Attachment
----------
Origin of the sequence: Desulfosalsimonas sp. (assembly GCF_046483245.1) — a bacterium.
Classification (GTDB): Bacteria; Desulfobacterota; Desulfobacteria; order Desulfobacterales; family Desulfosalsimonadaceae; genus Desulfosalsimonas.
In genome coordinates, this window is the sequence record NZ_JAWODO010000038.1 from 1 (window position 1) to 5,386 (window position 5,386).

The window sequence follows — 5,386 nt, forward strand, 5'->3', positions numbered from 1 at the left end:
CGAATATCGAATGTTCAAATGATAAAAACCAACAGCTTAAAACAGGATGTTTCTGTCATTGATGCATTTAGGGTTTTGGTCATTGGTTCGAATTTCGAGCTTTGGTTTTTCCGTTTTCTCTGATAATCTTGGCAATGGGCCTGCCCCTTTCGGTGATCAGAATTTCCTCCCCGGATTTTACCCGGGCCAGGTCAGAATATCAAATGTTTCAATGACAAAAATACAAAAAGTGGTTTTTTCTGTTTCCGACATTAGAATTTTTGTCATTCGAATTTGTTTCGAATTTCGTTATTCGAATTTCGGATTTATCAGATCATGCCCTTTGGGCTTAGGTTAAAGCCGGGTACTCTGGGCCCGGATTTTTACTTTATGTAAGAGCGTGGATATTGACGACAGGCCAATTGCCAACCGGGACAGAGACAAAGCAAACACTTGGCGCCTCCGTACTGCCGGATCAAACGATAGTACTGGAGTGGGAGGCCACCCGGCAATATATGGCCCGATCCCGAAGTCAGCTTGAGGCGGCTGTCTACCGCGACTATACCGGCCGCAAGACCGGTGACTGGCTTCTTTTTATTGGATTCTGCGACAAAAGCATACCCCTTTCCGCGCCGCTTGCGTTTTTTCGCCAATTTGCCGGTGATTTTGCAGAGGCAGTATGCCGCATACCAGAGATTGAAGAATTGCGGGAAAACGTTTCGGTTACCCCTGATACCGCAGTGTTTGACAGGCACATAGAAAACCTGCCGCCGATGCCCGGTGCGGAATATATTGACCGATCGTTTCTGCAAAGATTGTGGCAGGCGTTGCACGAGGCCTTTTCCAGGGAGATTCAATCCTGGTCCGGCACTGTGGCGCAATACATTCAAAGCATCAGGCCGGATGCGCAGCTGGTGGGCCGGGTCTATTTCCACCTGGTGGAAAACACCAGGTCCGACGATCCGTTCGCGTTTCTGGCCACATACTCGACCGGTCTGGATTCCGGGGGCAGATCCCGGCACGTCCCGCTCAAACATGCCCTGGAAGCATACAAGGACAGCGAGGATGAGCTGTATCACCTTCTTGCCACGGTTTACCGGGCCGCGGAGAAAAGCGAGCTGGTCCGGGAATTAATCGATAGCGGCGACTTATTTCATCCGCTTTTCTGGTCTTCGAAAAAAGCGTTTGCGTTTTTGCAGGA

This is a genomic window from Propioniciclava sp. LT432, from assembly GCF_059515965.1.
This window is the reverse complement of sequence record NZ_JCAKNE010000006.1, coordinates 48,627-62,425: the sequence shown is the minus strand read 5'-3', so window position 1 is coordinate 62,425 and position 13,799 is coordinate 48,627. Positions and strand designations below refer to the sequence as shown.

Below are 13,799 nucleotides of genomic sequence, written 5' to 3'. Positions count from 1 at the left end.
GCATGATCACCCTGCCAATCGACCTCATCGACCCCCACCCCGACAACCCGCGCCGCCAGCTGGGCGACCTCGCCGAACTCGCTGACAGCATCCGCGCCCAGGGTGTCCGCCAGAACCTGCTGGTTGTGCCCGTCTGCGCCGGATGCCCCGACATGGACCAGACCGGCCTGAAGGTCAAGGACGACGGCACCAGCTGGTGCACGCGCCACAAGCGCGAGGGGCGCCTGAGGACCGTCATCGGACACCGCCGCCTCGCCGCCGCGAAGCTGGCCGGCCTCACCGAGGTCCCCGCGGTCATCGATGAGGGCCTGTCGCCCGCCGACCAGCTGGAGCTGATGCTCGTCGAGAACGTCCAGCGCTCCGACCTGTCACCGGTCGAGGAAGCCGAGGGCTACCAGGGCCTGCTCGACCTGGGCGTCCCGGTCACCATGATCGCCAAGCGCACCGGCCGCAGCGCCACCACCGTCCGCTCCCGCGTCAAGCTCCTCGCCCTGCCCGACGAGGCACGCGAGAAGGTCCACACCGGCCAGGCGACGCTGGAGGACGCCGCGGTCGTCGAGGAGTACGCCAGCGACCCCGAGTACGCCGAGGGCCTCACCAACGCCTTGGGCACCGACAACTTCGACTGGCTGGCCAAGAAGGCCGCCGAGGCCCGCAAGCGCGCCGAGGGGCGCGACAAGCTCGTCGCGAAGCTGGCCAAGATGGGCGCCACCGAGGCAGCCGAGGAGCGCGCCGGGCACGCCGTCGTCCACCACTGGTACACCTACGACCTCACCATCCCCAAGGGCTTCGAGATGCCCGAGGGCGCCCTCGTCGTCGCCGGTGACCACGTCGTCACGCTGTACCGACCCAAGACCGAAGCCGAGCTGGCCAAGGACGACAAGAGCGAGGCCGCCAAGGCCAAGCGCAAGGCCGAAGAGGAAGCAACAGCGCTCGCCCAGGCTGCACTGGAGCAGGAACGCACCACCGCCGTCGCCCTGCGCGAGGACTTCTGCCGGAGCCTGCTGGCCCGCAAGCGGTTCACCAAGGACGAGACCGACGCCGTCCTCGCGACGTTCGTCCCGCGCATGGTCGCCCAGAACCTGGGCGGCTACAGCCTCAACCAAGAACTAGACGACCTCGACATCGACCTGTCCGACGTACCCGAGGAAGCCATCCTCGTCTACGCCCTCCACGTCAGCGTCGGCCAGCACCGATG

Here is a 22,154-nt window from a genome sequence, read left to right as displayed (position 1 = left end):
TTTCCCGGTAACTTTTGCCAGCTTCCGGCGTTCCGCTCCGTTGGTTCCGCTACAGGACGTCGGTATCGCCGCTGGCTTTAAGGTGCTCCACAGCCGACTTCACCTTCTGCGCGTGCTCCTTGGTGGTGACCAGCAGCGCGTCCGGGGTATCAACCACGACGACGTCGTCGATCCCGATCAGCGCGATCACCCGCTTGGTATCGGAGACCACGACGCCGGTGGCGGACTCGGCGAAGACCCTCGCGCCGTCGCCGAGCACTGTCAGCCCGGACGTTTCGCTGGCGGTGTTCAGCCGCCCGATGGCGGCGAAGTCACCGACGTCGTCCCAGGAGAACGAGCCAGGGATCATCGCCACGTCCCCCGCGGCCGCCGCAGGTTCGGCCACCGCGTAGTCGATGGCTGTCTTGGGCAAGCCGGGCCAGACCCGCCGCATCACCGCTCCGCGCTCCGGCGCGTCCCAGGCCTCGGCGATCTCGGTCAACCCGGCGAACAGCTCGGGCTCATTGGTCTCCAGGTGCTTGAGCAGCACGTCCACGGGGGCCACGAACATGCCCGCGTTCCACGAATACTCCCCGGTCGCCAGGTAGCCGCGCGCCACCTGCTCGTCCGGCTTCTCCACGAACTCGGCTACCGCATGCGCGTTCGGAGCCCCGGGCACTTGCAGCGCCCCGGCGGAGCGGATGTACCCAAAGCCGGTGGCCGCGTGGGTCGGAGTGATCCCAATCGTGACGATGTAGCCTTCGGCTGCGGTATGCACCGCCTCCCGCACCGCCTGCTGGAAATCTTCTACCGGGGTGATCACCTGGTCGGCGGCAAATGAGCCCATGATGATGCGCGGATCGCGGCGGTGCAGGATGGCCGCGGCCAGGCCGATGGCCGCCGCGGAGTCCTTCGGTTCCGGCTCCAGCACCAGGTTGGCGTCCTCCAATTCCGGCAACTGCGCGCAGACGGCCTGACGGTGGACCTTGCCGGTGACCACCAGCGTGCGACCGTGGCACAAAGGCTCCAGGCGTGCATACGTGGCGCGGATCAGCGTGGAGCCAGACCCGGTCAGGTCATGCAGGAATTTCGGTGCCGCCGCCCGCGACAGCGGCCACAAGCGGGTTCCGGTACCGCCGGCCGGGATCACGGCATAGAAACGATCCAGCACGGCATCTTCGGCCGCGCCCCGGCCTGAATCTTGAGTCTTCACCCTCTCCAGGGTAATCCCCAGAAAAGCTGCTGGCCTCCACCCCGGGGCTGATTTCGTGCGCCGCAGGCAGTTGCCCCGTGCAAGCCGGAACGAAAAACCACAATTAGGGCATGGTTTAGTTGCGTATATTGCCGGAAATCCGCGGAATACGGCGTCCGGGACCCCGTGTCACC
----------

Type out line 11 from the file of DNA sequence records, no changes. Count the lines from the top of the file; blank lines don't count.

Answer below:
TTTCCCGGTAACTTTTGCCAGCTTCCGGCGTTCCGCTCCGTTGGTTCCGCTACAGGACGTCGGTATCGCCGCTGGCTTTAAGGTGCTCCACAGCCGACTTCACCTTCTGCGCGTGCTCCTTGGTGGTGACCAGCAGCGCGTCCGGGGTATCAACCACGACGACGTCGTCGATCCCGATCAGCGCGATCACCCGCTTGGTATCGGAGACCACGACGCCGGTGGCGGACTCGGCGAAGACCCTCGCGCCGTCGCCGAGCACTGTCAGCCCGGACGTTTCGCTGGCGGTGTTCAGCCGCCCGATGGCGGCGAAGTCACCGACGTCGTCCCAGGAGAACGAGCCAGGGATCATCGCCACGTCCCCCGCGGCCGCCGCAGGTTCGGCCACCGCGTAGTCGATGGCTGTCTTGGGCAAGCCGGGCCAGACCCGCCGCATCACCGCTCCGCGCTCCGGCGCGTCCCAGGCCTCGGCGATCTCGGTCAACCCGGCGAACAGCTCGGGCTCATTGGTCTCCAGGTGCTTGAGCAGCACGTCCACGGGGGCCACGAACATGCCCGCGTTCCACGAATACTCCCCGGTCGCCAGGTAGCCGCGCGCCACCTGCTCGTCCGGCTTCTCCACGAACTCGGCTACCGCATGCGCGTTCGGAGCCCCGGGCACTTGCAGCGCCCCGGCGGAGCGGATGTACCCAAAGCCGGTGGCCGCGTGGGTCGGAGTGATCCCAATCGTGACGATGTAGCCTTCGGCTGCGGTATGCACCGCCTCCCGCACCGCCTGCTGGAAATCTTCTACCGGGGTGATCACCTGGTCGGCGGCAAATGAGCCCATGATGATGCGCGGATCGCGGCGGTGCAGGATGGCCGCGGCCAGGCCGATGGCCGCCGCGGAGTCCTTCGGTTCCGGCTCCAGCACCAGGTTGGCGTCCTCCAATTCCGGCAACTGCGCGCAGACGGCCTGACGGTGGACCTTGCCGGTGACCACCAGCGTGCGACCGTGGCACAAAGGCTCCAGGCGTGCATACGTGGCGCGGATCAGCGTGGAGCCAGACCCGGTCAGGTCATGCAGGAATTTCGGTGCCGCCGCCCGCGACAGCGGCCACAAGCGGGTTCCGGTACCGCCGGCCGGGATCACGGCATAGAAACGATCCAGCACGGCATCTTCGGCCGCGCCCCGGCCTGAATCTTGAGTCTTCACCCTCTCCAGGGTAATCCCCAGAAAAGCTGCTGGCCTCCACCCCGGGGCTGATTTCGTGCGCCGCAGGCAGTTGCCCCGTGCAAGCCGGAACGAAAAACCACAATTAGGGCATGGTTTAGTTGCGTATATTGCCGGAAATCCGCGGAATACGGCGTCCGGGACCCCGTGTCACC